October 5, 2008

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Many Moons

image from N. Bhandari, Ahmedabad, India

I've heard that elephants have eyes that are sensitive deeper into the far red than humans, so their view of the world differs at least a little from ours. Scientific sensors have been created to expand human vision to see things not visible to our eyes. This collection of lunar globes, included within a fascinating presentation about the soon-to-be launched Chandrayaan-1 lunar orbiter, uses various sensors and combinations of their imagery to map important physical characteristics of our Moon. Most of the data come from Clementine and Lunar Prospector orbiters. The two black & white images are the near and farside approximately visual views; most of the other image pairs have the same arrangement. The top left and right color pairs are lunar Procellarum KREEP Terrain, which is best defined by the excess thorium at bottom left, but is also shown by concentrations of iron, titanium and potassium. These 17 circles of information will soon be updated by higher resolution elemental and topographic data from Chandrayaan-1, Selene, Chang'e-1, and Lunar Reconnaissance Orbiter.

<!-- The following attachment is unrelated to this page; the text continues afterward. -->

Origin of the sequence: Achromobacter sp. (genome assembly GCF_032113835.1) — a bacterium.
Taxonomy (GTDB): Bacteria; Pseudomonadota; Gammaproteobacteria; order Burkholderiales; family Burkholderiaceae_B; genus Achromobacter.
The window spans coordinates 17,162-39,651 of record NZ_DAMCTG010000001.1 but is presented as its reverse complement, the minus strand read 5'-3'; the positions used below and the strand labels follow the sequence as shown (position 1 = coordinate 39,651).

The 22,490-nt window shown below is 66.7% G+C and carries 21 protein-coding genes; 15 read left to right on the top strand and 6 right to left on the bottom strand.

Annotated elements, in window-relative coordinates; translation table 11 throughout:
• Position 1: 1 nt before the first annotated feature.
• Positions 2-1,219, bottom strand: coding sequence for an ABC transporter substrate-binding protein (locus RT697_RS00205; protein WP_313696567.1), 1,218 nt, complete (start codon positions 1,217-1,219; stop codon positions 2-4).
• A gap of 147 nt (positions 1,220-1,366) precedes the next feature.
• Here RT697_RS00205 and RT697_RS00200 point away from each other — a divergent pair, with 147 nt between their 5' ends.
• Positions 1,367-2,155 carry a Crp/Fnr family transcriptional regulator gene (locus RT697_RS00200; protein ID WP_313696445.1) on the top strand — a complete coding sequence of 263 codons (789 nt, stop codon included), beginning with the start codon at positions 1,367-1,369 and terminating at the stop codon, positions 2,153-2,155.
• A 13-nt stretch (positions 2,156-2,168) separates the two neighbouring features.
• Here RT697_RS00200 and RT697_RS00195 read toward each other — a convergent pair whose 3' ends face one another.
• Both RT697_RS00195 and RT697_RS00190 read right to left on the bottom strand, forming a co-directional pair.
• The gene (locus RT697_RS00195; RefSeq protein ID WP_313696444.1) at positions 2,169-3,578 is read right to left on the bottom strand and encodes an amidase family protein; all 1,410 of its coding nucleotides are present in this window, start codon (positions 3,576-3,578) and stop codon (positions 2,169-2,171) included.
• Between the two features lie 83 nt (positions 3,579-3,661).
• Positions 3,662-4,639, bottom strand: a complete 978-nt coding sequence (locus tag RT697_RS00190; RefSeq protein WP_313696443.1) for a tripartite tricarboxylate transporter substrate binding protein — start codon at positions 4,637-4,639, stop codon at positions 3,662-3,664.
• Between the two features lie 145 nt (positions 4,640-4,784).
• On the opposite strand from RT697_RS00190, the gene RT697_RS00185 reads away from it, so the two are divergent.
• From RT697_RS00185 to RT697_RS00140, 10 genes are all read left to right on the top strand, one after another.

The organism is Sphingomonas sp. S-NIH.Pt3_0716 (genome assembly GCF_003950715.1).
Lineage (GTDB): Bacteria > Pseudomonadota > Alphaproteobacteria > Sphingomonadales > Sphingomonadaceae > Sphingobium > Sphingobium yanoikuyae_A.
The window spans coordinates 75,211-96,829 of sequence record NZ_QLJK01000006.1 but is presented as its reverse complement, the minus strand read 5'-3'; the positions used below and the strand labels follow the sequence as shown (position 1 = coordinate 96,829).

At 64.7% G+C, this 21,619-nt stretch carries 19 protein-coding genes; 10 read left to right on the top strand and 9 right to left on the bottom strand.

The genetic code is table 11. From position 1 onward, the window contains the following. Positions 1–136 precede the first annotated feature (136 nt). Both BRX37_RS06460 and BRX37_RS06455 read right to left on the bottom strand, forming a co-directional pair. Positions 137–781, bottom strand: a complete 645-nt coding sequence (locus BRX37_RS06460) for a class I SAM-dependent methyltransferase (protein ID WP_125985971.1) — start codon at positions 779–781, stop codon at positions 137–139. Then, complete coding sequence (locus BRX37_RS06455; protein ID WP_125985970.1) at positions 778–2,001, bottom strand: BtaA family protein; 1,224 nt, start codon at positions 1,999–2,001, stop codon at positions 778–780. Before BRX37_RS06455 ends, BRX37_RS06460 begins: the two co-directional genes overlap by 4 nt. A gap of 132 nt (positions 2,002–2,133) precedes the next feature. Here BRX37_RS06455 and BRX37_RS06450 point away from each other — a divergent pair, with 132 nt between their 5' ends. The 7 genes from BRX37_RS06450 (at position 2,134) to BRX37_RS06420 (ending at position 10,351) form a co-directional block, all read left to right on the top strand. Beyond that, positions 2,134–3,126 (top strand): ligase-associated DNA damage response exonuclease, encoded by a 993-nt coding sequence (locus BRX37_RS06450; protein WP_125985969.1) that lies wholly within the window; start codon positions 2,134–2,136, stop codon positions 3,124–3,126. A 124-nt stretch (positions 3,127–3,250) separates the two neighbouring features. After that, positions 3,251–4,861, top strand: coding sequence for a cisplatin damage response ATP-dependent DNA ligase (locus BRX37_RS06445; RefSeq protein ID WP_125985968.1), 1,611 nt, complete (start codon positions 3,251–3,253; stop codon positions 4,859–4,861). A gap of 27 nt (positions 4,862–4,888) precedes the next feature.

Chuck Wood

Yesterday's LPOD: A Loooong Lunar Exposure

Tomorrow's LPOD: The Other Side


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